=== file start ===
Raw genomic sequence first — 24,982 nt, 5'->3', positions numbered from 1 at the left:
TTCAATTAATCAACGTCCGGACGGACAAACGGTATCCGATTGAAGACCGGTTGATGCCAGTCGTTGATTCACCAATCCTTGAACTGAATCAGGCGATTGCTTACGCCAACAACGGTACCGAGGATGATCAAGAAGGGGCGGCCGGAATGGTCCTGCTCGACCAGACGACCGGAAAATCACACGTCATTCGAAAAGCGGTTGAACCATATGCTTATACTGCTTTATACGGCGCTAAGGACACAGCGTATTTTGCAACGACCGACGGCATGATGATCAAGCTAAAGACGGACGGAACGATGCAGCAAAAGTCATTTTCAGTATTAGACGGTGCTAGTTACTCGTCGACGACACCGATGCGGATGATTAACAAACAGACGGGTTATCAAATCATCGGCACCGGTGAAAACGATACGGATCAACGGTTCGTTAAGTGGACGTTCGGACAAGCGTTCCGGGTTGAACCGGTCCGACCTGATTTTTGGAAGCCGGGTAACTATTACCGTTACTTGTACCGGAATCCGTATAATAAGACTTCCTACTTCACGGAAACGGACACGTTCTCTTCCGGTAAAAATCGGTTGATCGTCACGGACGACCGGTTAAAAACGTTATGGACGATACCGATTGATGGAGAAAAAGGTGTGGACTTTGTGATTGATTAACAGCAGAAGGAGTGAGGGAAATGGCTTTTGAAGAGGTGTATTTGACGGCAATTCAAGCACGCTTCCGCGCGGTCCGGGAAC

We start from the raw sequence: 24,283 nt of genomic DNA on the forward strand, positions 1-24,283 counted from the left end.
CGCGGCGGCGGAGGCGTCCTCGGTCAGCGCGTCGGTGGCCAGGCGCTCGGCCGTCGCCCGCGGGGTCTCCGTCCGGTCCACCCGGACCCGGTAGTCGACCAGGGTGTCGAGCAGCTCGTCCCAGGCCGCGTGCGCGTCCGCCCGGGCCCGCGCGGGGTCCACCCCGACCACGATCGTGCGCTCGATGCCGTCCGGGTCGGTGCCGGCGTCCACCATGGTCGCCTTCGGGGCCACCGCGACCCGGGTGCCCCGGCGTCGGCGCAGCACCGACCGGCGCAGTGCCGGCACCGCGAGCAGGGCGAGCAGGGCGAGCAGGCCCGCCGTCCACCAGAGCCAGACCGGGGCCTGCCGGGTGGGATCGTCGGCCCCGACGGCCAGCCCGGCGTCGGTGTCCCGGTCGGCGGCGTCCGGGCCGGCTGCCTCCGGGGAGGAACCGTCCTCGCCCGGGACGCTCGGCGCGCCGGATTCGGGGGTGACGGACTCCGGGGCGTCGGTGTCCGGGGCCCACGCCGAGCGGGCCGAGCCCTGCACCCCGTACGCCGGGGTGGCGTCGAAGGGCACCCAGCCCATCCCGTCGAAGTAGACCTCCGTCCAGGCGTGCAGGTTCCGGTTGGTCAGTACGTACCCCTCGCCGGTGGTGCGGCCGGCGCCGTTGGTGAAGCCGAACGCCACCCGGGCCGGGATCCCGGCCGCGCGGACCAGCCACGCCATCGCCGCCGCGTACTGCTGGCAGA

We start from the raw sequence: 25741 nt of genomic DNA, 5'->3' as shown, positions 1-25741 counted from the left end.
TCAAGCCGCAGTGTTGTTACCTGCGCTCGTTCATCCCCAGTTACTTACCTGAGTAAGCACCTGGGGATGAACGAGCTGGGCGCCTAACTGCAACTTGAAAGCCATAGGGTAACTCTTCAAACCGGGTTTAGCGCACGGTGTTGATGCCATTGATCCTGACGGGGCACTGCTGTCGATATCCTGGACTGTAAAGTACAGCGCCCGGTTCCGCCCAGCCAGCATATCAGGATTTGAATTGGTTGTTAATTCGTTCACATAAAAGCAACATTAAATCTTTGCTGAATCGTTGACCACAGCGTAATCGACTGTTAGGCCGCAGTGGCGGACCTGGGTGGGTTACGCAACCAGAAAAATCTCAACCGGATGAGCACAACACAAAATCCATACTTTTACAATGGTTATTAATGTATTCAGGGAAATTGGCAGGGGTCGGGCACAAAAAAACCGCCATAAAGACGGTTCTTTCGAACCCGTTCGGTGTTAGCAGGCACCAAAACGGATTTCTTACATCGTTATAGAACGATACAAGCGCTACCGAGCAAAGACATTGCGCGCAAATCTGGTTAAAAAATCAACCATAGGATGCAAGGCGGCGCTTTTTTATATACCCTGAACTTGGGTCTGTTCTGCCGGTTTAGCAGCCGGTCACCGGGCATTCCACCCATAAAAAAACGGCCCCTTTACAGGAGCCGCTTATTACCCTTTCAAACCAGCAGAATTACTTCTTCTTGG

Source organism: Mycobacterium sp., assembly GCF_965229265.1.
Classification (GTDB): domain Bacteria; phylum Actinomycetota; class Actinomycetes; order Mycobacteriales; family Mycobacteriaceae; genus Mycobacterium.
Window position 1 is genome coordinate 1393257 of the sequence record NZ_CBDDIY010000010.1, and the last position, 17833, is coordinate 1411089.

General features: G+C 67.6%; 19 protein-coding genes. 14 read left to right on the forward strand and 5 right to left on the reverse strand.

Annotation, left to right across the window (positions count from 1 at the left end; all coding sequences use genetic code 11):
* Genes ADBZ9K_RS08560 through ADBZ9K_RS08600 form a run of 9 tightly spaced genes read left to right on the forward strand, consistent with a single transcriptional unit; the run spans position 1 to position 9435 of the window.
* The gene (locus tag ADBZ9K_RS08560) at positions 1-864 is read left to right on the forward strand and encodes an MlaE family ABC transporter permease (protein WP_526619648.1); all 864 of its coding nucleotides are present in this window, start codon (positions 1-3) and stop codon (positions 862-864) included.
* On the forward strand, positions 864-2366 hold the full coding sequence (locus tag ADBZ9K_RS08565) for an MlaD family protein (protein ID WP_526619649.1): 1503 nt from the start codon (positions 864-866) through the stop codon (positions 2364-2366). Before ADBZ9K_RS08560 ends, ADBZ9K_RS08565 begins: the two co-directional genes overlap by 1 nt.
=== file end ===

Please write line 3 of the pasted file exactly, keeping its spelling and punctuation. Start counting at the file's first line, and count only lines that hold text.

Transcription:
We start from the raw sequence: 24,283 nt of genomic DNA on the forward strand, positions 1-24,283 counted from the left end.